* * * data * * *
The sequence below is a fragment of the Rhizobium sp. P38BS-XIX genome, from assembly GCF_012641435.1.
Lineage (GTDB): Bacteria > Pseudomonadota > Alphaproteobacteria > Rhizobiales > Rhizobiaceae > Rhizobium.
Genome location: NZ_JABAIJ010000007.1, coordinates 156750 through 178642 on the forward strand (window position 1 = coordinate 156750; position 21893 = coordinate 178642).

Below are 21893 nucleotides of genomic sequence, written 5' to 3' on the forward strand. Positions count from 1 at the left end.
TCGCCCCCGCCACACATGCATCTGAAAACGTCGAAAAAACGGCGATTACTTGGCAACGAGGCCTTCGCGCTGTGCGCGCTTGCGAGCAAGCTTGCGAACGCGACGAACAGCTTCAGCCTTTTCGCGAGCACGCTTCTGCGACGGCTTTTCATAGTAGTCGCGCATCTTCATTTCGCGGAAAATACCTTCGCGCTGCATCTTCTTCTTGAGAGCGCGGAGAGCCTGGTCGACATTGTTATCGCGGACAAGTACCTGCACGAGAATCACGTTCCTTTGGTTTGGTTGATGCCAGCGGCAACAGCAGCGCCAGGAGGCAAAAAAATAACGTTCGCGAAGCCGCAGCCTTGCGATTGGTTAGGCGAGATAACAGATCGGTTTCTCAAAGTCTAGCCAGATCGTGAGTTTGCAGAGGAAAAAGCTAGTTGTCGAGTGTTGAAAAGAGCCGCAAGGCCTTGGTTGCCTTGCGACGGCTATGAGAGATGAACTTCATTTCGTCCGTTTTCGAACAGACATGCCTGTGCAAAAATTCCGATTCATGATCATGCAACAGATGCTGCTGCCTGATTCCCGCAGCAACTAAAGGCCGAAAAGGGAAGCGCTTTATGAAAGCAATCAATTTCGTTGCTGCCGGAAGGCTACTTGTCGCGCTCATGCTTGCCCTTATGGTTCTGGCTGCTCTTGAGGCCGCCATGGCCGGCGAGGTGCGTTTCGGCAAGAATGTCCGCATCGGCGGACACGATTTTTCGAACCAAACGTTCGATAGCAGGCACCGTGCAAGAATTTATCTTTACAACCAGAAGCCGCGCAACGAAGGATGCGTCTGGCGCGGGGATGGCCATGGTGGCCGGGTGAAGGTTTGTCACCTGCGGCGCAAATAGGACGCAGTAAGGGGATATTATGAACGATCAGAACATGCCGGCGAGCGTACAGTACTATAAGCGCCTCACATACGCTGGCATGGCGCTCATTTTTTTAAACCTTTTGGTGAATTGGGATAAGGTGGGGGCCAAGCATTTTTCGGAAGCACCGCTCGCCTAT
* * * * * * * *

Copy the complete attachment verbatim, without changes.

The sequence below is a fragment of the Rhizobium sp. P38BS-XIX genome, from assembly GCF_012641435.1.
Lineage (GTDB): Bacteria > Pseudomonadota > Alphaproteobacteria > Rhizobiales > Rhizobiaceae > Rhizobium.
Genome location: NZ_JABAIJ010000007.1, coordinates 156750 through 178642 on the forward strand (window position 1 = coordinate 156750; position 21893 = coordinate 178642).

Below are 21893 nucleotides of genomic sequence, written 5' to 3' on the forward strand. Positions count from 1 at the left end.
TCGCCCCCGCCACACATGCATCTGAAAACGTCGAAAAAACGGCGATTACTTGGCAACGAGGCCTTCGCGCTGTGCGCGCTTGCGAGCAAGCTTGCGAACGCGACGAACAGCTTCAGCCTTTTCGCGAGCACGCTTCTGCGACGGCTTTTCATAGTAGTCGCGCATCTTCATTTCGCGGAAAATACCTTCGCGCTGCATCTTCTTCTTGAGAGCGCGGAGAGCCTGGTCGACATTGTTATCGCGGACAAGTACCTGCACGAGAATCACGTTCCTTTGGTTTGGTTGATGCCAGCGGCAACAGCAGCGCCAGGAGGCAAAAAAATAACGTTCGCGAAGCCGCAGCCTTGCGATTGGTTAGGCGAGATAACAGATCGGTTTCTCAAAGTCTAGCCAGATCGTGAGTTTGCAGAGGAAAAAGCTAGTTGTCGAGTGTTGAAAAGAGCCGCAAGGCCTTGGTTGCCTTGCGACGGCTATGAGAGATGAACTTCATTTCGTCCGTTTTCGAACAGACATGCCTGTGCAAAAATTCCGATTCATGATCATGCAACAGATGCTGCTGCCTGATTCCCGCAGCAACTAAAGGCCGAAAAGGGAAGCGCTTTATGAAAGCAATCAATTTCGTTGCTGCCGGAAGGCTACTTGTCGCGCTCATGCTTGCCCTTATGGTTCTGGCTGCTCTTGAGGCCGCCATGGCCGGCGAGGTGCGTTTCGGCAAGAATGTCCGCATCGGCGGACACGATTTTTCGAACCAAACGTTCGATAGCAGGCACCGTGCAAGAATTTATCTTTACAACCAGAAGCCGCGCAACGAAGGATGCGTCTGGCGCGGGGATGGCCATGGTGGCCGGGTGAAGGTTTGTCACCTGCGGCGCAAATAGGACGCAGTAAGGGGATATTATGAACGATCAGAACATGCCGGCGAGCGTACAGTACTATAAGCGCCTCACATACGCTGGCATGGCGCTCATTTTTTTAAACCTTTTGGTGAATTGGGATAAGGTGGGGGCCAAGCATTTTTCGGAAGCACCGCTCGCCTAT